Omaha-based Alvine & Associates with about 475 active projects, 130 employees and a multi-state reach continues to grow its embrace on innovation in this its 60th year in business. Firm leaders credit the company’s branding as offering an unusual blend of science, art, and business that results in a better outcome for customers across private and public sectors — including work in a myriad of industries.
Three years ago, Alvine Engineering moved into its new 31,000-square-foot headquarters at 1201 Cass St. In addition, the firm has branches at 1800 O St. in Lincoln, plus Des Moines and Oklahoma City.
The firm, founded in 1961 at the former Aquila Court building downtown with just a rotary phone, radio, and coffee pot, grew from three to 30 employees in its first 20 years. Alvine Engineering’s first job was a 50-bed hospital in Aurora, Nebraska.
Brian Hadfield, a Plattsmouth native, lauds the blend of science, art, and business approach taken to inform analysis and design.
“All of our projects must meet economic objectives, but at the same time they also have aesthetic goals and functional needs that can work together for the desired outcome,” he said. “When this is achieved the client looks to us as their partner and trusted adviser —no additional marketing is necessary.
Hadfield started as a mentee with Alvine Engineering while still in high school. He liked the challenge of putting all parts of a puzzle together and honed his skills as an intern.
In commercial real estate, every square foot of a building that can be leasable will contribute positively to the income generated by the property. In his work, Hadfield is an advocate of “rightsizing” the mechanical, electrical, and plumbing systems to maximize the long-term value of the structure.
Tech in Engineering
For principal Patrick Kelly, a Kearney native, the 1999 creation of IP Design Group — the technology division within Alvine & Associates — has been a differentiating factor in the firm’s success. The entity contains professionals who specialize in the consulting and design of low voltage technology systems as well as acoustical consulting for projects across multiple sectors of the business.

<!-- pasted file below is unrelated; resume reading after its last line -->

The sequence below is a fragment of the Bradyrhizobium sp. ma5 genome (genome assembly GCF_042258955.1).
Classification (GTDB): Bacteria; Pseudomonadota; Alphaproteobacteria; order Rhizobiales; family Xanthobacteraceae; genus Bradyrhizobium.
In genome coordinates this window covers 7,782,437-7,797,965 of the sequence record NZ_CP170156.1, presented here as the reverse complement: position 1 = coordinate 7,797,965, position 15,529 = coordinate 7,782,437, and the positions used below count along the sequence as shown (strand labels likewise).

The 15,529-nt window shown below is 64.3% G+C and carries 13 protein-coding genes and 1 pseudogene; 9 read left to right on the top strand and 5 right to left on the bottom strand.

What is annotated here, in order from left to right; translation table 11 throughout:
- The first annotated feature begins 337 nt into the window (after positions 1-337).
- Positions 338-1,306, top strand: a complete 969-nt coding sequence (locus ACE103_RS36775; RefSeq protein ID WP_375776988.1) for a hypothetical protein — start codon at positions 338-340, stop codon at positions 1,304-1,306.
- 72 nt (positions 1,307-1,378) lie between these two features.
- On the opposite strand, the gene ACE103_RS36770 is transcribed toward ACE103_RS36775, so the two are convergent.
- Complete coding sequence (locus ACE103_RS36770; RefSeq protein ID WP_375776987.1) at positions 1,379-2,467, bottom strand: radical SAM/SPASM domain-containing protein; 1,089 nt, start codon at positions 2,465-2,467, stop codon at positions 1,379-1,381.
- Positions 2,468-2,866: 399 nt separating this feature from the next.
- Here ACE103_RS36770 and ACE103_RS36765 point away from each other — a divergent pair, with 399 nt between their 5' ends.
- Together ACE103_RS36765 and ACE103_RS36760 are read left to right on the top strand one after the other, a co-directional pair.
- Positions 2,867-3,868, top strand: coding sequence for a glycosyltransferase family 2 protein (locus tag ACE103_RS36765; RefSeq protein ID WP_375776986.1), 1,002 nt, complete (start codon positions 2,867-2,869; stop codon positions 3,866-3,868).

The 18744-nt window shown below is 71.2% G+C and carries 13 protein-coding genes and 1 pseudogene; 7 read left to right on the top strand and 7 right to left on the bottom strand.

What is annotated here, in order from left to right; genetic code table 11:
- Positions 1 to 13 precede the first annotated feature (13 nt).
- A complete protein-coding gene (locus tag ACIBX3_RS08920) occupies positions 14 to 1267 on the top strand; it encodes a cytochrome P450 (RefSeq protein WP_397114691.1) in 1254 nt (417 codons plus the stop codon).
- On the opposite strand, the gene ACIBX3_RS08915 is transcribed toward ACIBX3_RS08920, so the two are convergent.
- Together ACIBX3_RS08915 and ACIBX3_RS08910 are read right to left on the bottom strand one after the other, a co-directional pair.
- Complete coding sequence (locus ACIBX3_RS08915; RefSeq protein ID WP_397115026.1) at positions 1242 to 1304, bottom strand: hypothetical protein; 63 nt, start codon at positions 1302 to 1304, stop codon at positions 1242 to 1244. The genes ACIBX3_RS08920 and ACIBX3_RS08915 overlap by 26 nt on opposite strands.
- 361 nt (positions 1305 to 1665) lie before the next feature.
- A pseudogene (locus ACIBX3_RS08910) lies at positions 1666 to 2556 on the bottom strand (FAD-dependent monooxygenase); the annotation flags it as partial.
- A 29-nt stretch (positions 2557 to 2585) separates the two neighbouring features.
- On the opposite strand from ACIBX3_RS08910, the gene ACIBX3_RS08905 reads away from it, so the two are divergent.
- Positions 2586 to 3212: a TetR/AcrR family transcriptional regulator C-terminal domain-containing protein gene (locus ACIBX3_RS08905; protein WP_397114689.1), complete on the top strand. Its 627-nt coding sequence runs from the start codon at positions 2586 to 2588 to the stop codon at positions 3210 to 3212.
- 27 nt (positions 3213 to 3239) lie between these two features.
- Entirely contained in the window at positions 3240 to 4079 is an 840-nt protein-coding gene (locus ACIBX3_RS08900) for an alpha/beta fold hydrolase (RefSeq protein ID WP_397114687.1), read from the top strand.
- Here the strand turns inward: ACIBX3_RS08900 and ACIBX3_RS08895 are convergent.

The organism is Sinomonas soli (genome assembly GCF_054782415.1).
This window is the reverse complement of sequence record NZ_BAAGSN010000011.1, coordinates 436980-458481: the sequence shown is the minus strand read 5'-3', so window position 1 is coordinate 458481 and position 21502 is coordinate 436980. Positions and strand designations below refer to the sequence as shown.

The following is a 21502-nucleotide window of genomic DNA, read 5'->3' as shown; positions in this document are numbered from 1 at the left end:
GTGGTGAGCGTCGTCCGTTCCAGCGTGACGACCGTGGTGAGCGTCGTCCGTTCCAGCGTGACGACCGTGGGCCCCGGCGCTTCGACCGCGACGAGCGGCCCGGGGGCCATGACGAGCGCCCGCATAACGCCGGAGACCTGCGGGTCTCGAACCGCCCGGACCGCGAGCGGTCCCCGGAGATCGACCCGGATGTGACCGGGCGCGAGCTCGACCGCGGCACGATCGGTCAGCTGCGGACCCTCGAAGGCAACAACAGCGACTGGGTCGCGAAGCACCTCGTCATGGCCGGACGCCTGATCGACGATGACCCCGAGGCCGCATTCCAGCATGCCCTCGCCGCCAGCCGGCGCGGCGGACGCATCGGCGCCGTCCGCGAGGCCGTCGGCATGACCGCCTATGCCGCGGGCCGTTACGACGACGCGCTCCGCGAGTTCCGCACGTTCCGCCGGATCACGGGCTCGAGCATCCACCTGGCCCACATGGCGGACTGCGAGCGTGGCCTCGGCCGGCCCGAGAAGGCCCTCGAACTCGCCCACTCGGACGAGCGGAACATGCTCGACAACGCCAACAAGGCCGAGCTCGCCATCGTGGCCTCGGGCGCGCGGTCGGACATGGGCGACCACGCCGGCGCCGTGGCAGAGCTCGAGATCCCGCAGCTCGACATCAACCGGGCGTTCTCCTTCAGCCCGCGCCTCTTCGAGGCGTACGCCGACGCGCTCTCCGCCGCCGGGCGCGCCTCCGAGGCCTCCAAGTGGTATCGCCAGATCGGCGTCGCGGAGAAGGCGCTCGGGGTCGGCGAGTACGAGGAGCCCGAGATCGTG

The technology has been applied to The Residences at the Mercantile project in downtown Omaha and several bond issue projects of the Omaha Public School district.
“The group was started out of an early awareness that these systems are critically important to success and overall operation of a building over its life and a failure to integrate them into the design process from the earliest stages of project development will ultimately create inefficiencies in construction and an incomplete approach to a holistic design process,” Kelly said.
Fourteen members are assigned to IP Design Group.
A major project IP Design Group participated in was the Center for Advanced Manufacturing and Auto Technology on the South Omaha campus of Metropolitan Community College. The 100,000-square-foot remodeling finished earlier this year included many technology and security elements to connect the facility with the main campus. State-of-the-art telecommunications equipment, a security system, as well as acoustical consulting and audiovisual systems were involved.